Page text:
Sunday, May 17, 2009
Now, me, I'm glad that there are people who realize that torture is a horrible, horrible thing, and who realize that someone who knew about it, and didn't act to stop it, was a terrible person for that failure.
But before we start crucifying the moral cowards who might have known about it (if the CIA isn't being deceptive - go figure, a spy agency being deceptive!), shouldn't we start crucifying those who engaged in torture cheerleading and coverups first? Or, you know, tortured people?
Shouldn't we investigate fully, and learn everything we can, and spread the blame where it belongs, rather than singling out individuals who weren't involved in the creation or implementation of the policy?
If Nancy Pelosi is horrible for having known and done nothing, there are a lot of bigger fish we should be frying before we get to this guppy.
Thursday, May 14, 2009
Does torture work?
"Gee, Cheney, who will be shamed and maybe indicted if torture is useless, is telling us that torture is acceptable. Now, as tempting as it is to note that he's telling us self-serving bullshit, maybe we should consider whether torture works... because, after all, Cheney was so (cough) successful, and he seems so serious."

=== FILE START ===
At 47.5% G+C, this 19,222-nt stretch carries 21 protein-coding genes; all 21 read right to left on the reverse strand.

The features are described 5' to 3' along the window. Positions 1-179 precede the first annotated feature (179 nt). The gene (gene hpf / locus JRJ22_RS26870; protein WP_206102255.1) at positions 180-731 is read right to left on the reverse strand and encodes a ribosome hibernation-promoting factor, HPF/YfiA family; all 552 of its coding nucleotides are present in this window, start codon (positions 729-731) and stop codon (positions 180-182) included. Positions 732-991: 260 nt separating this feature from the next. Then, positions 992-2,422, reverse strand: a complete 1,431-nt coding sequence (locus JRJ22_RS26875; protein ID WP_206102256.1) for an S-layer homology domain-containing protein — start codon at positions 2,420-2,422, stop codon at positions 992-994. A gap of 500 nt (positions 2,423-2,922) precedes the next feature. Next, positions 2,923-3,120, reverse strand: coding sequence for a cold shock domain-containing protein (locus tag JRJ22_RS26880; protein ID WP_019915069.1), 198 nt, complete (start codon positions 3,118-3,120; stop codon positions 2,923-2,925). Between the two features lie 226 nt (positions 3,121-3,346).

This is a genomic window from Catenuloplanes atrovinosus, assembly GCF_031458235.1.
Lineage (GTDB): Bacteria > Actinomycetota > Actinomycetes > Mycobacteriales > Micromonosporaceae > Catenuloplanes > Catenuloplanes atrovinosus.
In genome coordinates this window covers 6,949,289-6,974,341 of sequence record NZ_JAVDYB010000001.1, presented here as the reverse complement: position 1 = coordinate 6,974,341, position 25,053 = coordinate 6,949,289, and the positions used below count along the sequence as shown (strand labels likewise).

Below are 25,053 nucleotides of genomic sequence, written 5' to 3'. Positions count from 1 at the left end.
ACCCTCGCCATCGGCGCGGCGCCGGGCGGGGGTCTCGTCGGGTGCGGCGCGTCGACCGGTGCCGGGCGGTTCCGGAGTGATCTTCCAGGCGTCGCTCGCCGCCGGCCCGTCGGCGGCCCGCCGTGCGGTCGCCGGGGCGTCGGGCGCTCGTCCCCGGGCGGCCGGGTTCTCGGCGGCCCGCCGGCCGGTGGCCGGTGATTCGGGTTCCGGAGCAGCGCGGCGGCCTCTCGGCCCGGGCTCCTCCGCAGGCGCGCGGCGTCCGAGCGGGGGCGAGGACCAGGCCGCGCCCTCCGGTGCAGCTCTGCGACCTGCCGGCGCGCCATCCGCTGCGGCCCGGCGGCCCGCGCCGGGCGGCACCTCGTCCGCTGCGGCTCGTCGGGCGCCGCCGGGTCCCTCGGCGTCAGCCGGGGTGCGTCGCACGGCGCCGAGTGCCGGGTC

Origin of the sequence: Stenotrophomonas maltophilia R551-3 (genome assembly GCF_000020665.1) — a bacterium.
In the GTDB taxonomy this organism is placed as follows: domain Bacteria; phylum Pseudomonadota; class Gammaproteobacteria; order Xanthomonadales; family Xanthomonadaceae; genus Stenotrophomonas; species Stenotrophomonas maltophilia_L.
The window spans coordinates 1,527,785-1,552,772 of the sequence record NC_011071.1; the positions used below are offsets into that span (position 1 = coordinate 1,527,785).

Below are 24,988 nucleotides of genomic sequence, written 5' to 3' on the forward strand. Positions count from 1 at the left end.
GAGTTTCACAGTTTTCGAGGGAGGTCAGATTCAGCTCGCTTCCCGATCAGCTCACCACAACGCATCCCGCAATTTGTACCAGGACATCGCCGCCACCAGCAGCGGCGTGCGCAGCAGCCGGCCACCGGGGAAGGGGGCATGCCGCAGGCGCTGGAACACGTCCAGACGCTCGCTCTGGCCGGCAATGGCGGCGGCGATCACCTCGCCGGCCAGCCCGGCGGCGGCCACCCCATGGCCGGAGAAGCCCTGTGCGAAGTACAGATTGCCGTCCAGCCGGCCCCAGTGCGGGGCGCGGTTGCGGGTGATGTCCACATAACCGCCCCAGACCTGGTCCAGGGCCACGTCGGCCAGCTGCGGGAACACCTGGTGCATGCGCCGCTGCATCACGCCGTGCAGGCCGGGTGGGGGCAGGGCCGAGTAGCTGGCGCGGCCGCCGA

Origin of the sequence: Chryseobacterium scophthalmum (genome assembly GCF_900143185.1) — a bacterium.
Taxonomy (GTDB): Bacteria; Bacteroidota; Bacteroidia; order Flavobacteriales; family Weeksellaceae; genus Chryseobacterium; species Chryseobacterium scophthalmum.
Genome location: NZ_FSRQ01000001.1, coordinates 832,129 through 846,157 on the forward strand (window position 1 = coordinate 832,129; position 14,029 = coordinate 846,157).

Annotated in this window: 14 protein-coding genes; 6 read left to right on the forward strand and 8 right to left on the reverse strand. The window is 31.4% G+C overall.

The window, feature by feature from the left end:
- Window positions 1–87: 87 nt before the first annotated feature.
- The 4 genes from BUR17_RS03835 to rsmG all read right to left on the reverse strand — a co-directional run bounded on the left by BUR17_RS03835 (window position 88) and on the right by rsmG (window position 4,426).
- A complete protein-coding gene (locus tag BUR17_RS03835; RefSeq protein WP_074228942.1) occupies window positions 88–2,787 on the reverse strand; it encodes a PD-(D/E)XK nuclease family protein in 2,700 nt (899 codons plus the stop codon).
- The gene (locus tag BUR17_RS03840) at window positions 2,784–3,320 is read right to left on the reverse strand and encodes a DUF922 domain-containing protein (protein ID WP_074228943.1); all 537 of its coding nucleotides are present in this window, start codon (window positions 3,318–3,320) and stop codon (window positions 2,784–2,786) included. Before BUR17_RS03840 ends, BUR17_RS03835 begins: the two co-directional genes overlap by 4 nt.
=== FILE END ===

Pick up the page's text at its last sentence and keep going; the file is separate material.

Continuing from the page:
The trouble is that there were a lot of people who supported torture in the days after 9/11, who now have to try to justify their own cowardice and brutality. And there were a lot of people who turned the other way when hearing about torture, and they have to try to justify their own guilt over not caring.
Well, there's one thing that we know that torture does, one way in which we know that torture "works".
We know that torture can force people to say whatever needs to be said to get the torture to stop. In SERE, for example, our military folks are forced to sign confessions saying they have committed war crimes. These are tough people, who know they will become legends if they hold out against the worst that SERE can dish out to them... and they, in almost all cases, sign false confessions.
(I've heard it claimed that no one holds up under torture, but that groups have managed to escape or overpower the interrogators. Obviously, I can't speak authoritatively on this subject.)
So we know torture can easily produce false information. We also know that false information can be a lot more damaging than a lack of factual information. It can be very hard to prove a negative! On the other hand, truthful statements are easier to collaborate... hey, they're true, after all. So standard interrogation, which produces more true statements, is going to be better.